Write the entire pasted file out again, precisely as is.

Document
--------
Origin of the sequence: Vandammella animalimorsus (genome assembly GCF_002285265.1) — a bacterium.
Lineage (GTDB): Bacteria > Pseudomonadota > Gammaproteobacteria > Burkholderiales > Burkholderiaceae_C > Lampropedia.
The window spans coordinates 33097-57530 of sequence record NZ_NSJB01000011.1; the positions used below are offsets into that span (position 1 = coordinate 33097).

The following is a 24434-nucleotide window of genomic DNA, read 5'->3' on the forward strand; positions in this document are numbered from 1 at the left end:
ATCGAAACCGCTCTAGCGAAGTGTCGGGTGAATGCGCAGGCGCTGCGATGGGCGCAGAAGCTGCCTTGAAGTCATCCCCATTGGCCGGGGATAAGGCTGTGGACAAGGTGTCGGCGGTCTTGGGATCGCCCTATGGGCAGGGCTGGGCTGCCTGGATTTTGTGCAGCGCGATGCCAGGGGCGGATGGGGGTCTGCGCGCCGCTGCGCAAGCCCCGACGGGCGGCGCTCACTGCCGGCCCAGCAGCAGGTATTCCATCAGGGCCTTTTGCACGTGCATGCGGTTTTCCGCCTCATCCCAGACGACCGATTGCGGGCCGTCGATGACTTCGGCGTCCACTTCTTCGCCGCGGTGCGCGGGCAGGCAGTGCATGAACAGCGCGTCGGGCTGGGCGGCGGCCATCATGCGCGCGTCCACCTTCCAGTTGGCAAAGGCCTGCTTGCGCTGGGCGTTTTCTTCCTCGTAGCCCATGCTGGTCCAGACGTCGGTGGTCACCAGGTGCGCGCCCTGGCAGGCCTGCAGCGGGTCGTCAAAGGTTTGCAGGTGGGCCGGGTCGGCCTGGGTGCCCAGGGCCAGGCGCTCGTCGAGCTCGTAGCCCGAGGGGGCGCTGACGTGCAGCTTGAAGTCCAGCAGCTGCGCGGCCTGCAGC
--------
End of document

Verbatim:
Origin of the sequence: Vandammella animalimorsus (genome assembly GCF_002285265.1) — a bacterium.
Lineage (GTDB): Bacteria > Pseudomonadota > Gammaproteobacteria > Burkholderiales > Burkholderiaceae_C > Lampropedia.
The window spans coordinates 33097-57530 of sequence record NZ_NSJB01000011.1; the positions used below are offsets into that span (position 1 = coordinate 33097).

The following is a 24434-nucleotide window of genomic DNA, read 5'->3' on the forward strand; positions in this document are numbered from 1 at the left end:
ATCGAAACCGCTCTAGCGAAGTGTCGGGTGAATGCGCAGGCGCTGCGATGGGCGCAGAAGCTGCCTTGAAGTCATCCCCATTGGCCGGGGATAAGGCTGTGGACAAGGTGTCGGCGGTCTTGGGATCGCCCTATGGGCAGGGCTGGGCTGCCTGGATTTTGTGCAGCGCGATGCCAGGGGCGGATGGGGGTCTGCGCGCCGCTGCGCAAGCCCCGACGGGCGGCGCTCACTGCCGGCCCAGCAGCAGGTATTCCATCAGGGCCTTTTGCACGTGCATGCGGTTTTCCGCCTCATCCCAGACGACCGATTGCGGGCCGTCGATGACTTCGGCGTCCACTTCTTCGCCGCGGTGCGCGGGCAGGCAGTGCATGAACAGCGCGTCGGGCTGGGCGGCGGCCATCATGCGCGCGTCCACCTTCCAGTTGGCAAAGGCCTGCTTGCGCTGGGCGTTTTCTTCCTCGTAGCCCATGCTGGTCCAGACGTCGGTGGTCACCAGGTGCGCGCCCTGGCAGGCCTGCAGCGGGTCGTCAAAGGTTTGCAGGTGGGCCGGGTCGGCCTGGGTGCCCAGGGCCAGGCGCTCGTCGAGCTCGTAGCCCGAGGGGGCGCTGACGTGCAGCTTGAAGTCCAGCAGCTGCGCGGCCTGCAGC